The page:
A brilliant short training video which can be aimed at so many areas of an organisation. Watch it with a view to working out what happens when you embrace creativity. What are the benefits, what are the compromises and what can you preserve? Enjoy!
There is only one real reason for your Innovation programmes to fail and that is the fact that you have taken no action at all! I’m sure, however, that is not what you want to hear and you will be shouting ‘not true’ at you computer screen. One of the components of any such programme is learning, so that even if you don’t hit the targets you set for yourself you will collect some knowledge on the way and thus not ‘fail’. The only way you can fail, therefore, is by not doing anything thus not making any progress and not learning anything.
If you have read much literature on the topic of Change Management then inaction will be a recurring theme. Many Managers mistake discussion, planning and specification for action thus they believe that an initiative may be underway when it is not. When asked what is happening they will tell you that the Innovation Task Force is meeting regularly and soon they will have objectives and a plan. Great in the early stages but you should ask the question ‘Have you actually done anything?’. In many cases the answer will be no. So no surprise that your initiative will be flagged as failing when it never actually started. To Innovate you must DO SOMETHING.
Readers will I’m sure like a few pointers as to why they have not made the progress they anticipated when they have taken action, so here are some potential reasons. Not all will apply to you but use them as a checklist:
- Employees do not know about your initiative – check communications
- Employees do not care about your initiative – check motivation and morale as well as management sponsorship
- Poor performance – did you identify any areas for training and development?
- Nothing is happening – have you officially kicked things off, have you changed what YOU do? Are others sabotaging your efforts?
- It all seems like hard work – do you have a team in place to help?
There are four broad categories of people to address when kicking off your innovation programme:
- Enthusiasts – no problem here, welcome them with open arms
- Disbelievers – ‘no that will never happen’, simply ‘do’ and conquer
- The Angry – ‘over my dead body’ hard work (see below)
- The Followers – ‘well if its going ahead I might as well tag along’, welcome these people also.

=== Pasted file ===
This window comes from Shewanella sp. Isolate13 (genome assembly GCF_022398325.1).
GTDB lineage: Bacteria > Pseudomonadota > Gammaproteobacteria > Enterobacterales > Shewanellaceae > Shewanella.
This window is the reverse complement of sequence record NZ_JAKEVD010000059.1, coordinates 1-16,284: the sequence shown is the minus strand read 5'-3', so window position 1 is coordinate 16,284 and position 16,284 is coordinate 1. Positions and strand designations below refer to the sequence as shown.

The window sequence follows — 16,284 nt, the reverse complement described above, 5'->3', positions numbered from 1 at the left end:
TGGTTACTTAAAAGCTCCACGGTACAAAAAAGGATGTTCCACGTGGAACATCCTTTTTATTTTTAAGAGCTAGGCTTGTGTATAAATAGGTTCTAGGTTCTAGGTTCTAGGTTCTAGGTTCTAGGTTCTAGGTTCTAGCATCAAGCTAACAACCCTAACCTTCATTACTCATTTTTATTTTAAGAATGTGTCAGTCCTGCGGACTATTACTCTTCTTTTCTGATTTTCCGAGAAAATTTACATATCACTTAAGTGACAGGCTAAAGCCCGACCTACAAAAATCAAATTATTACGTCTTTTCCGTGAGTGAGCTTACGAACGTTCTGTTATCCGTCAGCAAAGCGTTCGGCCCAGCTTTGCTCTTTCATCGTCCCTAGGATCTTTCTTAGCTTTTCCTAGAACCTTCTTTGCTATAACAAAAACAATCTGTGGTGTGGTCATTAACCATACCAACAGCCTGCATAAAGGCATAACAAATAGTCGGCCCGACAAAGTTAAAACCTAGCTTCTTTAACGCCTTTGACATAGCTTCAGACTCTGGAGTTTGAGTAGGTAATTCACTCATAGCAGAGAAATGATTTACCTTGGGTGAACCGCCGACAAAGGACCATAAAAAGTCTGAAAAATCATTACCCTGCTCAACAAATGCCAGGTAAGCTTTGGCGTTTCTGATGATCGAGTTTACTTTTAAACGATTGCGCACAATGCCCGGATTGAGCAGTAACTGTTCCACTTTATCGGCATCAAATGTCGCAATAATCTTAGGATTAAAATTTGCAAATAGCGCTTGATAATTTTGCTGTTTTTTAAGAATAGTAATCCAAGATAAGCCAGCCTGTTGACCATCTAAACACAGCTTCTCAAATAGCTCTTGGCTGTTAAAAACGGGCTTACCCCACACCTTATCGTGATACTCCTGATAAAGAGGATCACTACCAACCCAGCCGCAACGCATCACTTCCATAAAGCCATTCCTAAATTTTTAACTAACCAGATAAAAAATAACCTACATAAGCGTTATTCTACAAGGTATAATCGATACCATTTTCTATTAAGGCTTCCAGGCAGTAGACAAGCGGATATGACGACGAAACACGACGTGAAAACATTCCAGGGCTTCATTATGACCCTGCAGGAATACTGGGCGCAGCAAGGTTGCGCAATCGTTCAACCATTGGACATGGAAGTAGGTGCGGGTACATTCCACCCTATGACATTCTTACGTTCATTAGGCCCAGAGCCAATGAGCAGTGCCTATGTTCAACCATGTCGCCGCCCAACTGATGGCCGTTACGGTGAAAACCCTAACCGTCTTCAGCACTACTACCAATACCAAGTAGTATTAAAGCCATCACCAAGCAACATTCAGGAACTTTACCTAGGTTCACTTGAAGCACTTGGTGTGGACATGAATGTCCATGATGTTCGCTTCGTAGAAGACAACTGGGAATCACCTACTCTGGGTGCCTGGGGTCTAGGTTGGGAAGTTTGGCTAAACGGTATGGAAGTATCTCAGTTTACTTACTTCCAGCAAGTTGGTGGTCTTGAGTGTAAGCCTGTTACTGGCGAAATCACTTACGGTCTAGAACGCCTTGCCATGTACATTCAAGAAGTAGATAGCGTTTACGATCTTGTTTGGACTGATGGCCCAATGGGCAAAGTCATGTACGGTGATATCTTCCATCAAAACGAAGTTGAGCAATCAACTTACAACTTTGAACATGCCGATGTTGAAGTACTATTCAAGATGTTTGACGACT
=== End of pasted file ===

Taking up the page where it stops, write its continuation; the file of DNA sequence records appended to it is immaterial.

It is only the Angry (or Awkward) who pose a problem. What you need to realise is that a 70:30 rule applies here. If you run your innovation programme in an appropriate manner (you can borrow from Change Management here) then you will have 70% of your employees onside. There things aren’t so bad are they? So just DO, and you can’t actually fail!
Most readers will be familiar with, or have heard of Malcolm Gladwell’s best selling business book ‘The Tipping Point’. The author suggests that there is a point at which you need apply only a small effort to create an effect. This is rather like giving the final push to topple a large boulder or tipping a finely balanced set of scales. If only we could find this point, we could all save ourselves time and effort.
Once the tipping point is found then we, and our businesses will be beating the competition and lining our pockets with untold riches, right? Is there anything to stop us? Well, quite a lot actually. Take the simple case of sitting down on a chair. You see the chair, walk round to the front and then sit down. Did you check that the chair was still there or that it did not have a wobbly leg. Most of the time nothing will happen but what happens in the 1 in 100 or 1 in 1000 cases when a practical joker has removed the chair?
This is a somewhat simplified example but neatly illustrates the point that we must keep our wits about us at all times. Having created a strategy for the future we want it to succeed but how many of us do not keep watch? What is it exactly that we are watching for? This is where we come to The Slipping Point. If you were driving up a slippery slope or along an icy road it would be the place where you lost grip, where your forward momentum slowed, and where things just did not go as planned. What can be done about this?
- Ensure Management are ‘Hands Ready’ i.e. they are aware of what is going on but are not micro-managing or too eager to take control. This provides space to see the bigger picture.
- Do your employees work in teams? The more they do this, the more support they provide, the more knowledge is shared and the more flexible they are when confronted with challenges.
- Is there a desire to win or are you all there to pick up your pay cheques?
- Even if you have a desire to win, do you know how to win?
- Keep an eye on the external environment, competitors, customers and any other factors that could affect the economic landscape.
- Foster as many external relationships as you can. These provide information and can also be leveraged in times of need.
- Promote the right culture. Transparency and morale are often used but infrequently heeded. Lead by example and gain trust and you will be in good shape.
- Promote the concept of stretch, an environment in which your employees and management alike are challenged and allowed to learn.
- Get the best from your staff. This extends from what management actually ‘do’ to staff to encourage and motivate them as well as reward systems.
Pay attention to the above and you have a very good chance of executing that carefully crafted strategy and avoiding The Slipping Point.